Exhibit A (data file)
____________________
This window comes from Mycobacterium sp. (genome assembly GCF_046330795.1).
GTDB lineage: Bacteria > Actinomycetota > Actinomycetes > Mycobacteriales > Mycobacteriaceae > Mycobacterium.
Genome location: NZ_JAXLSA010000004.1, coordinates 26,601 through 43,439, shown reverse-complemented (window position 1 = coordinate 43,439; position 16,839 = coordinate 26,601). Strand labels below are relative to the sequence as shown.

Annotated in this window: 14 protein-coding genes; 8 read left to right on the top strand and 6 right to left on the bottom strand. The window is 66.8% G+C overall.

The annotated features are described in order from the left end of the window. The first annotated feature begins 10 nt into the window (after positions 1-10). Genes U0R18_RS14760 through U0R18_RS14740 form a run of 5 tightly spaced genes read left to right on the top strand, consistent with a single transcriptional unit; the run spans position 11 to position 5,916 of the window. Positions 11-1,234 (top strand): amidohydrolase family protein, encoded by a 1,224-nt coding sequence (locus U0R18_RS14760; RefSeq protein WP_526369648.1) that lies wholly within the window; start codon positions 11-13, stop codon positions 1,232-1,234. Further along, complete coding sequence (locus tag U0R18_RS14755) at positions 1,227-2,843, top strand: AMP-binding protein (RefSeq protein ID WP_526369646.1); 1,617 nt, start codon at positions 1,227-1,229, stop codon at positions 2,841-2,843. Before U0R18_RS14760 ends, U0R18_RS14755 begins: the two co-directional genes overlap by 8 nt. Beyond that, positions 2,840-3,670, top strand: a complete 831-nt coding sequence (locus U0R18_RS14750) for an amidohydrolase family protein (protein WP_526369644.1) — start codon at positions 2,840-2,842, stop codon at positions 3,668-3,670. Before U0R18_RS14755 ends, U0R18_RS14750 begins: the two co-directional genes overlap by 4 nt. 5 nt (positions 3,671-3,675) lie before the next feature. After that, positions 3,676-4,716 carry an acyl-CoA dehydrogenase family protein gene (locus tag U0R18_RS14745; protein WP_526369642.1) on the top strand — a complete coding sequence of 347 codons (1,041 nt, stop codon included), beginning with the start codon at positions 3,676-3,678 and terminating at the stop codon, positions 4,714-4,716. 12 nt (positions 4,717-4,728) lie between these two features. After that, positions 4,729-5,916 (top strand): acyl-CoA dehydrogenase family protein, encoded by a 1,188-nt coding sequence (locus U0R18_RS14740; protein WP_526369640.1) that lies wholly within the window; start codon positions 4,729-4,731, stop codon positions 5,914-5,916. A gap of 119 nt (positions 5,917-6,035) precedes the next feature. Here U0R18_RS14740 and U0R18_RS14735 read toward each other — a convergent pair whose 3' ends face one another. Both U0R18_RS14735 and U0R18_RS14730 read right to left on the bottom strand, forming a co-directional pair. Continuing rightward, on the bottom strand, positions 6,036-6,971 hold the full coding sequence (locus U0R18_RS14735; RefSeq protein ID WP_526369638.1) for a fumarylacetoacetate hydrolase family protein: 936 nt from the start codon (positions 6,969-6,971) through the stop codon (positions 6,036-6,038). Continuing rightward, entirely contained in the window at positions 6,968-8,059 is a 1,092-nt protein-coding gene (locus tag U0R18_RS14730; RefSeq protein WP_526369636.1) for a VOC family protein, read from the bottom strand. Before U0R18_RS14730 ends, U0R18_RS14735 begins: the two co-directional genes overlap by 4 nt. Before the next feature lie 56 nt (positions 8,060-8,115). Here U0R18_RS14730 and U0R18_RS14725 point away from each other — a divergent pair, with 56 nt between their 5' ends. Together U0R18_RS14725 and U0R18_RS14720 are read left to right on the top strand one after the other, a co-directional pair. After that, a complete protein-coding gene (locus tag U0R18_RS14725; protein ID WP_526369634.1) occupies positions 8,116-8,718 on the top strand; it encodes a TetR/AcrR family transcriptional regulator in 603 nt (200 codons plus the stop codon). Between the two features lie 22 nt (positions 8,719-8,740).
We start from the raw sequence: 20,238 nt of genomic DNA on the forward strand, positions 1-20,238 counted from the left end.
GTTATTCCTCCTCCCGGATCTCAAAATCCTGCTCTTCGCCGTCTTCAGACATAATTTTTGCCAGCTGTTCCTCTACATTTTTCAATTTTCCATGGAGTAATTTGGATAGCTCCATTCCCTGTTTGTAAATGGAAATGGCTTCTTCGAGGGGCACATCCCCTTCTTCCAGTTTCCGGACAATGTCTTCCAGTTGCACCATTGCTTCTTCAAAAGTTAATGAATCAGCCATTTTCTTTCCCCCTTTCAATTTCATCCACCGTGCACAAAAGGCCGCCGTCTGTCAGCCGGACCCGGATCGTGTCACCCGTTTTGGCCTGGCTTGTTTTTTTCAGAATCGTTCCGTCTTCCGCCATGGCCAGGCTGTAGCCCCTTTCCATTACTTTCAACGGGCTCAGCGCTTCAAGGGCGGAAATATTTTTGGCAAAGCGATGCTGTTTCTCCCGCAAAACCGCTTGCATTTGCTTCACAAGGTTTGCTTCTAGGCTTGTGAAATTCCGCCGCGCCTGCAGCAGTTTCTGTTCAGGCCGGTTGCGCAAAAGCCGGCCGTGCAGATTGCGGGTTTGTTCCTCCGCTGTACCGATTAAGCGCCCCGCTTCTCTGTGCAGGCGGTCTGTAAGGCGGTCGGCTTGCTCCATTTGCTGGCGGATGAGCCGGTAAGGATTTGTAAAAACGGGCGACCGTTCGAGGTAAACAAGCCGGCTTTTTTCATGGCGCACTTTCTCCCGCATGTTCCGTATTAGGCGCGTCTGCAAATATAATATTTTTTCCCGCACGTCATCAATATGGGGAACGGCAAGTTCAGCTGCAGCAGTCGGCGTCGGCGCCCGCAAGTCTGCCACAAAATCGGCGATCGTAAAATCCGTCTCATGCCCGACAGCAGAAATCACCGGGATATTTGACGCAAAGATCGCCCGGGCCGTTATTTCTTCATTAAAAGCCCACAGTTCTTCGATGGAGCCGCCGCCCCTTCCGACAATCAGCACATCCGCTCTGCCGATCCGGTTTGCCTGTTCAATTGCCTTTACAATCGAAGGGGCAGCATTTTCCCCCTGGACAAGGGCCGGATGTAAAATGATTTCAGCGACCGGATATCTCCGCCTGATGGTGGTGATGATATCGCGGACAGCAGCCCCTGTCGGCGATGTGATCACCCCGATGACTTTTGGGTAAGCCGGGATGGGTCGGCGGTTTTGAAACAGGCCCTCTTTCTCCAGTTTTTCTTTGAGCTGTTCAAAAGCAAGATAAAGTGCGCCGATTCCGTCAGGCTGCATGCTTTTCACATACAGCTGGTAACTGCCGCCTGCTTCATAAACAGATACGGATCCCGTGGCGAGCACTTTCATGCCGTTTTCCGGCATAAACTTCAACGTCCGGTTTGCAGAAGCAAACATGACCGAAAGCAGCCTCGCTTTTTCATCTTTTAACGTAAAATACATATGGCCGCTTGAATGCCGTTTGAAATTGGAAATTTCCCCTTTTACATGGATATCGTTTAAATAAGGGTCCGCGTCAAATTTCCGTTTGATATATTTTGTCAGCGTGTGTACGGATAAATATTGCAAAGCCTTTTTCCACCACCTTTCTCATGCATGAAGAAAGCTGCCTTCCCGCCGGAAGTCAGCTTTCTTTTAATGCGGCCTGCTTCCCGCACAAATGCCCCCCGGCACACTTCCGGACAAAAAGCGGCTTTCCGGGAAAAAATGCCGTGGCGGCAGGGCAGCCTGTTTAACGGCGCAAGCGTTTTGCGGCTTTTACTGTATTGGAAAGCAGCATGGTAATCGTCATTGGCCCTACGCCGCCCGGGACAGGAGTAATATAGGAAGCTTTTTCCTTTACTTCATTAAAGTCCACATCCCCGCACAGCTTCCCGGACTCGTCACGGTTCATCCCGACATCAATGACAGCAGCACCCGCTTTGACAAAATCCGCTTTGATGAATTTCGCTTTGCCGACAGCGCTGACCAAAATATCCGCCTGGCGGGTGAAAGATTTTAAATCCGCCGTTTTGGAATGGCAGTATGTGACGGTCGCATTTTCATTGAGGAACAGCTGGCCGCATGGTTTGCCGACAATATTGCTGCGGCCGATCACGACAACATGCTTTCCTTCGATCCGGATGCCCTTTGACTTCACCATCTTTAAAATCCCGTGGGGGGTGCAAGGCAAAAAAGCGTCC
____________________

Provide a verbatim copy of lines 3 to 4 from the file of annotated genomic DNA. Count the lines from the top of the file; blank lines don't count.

Genome location: NZ_JAXLSA010000004.1, coordinates 26,601 through 43,439, shown reverse-complemented (window position 1 = coordinate 43,439; position 16,839 = coordinate 26,601). Strand labels below are relative to the sequence as shown.

Annotated in this window: 14 protein-coding genes; 8 read left to right on the top strand and 6 right to left on the bottom strand. The window is 66.8% G+C overall.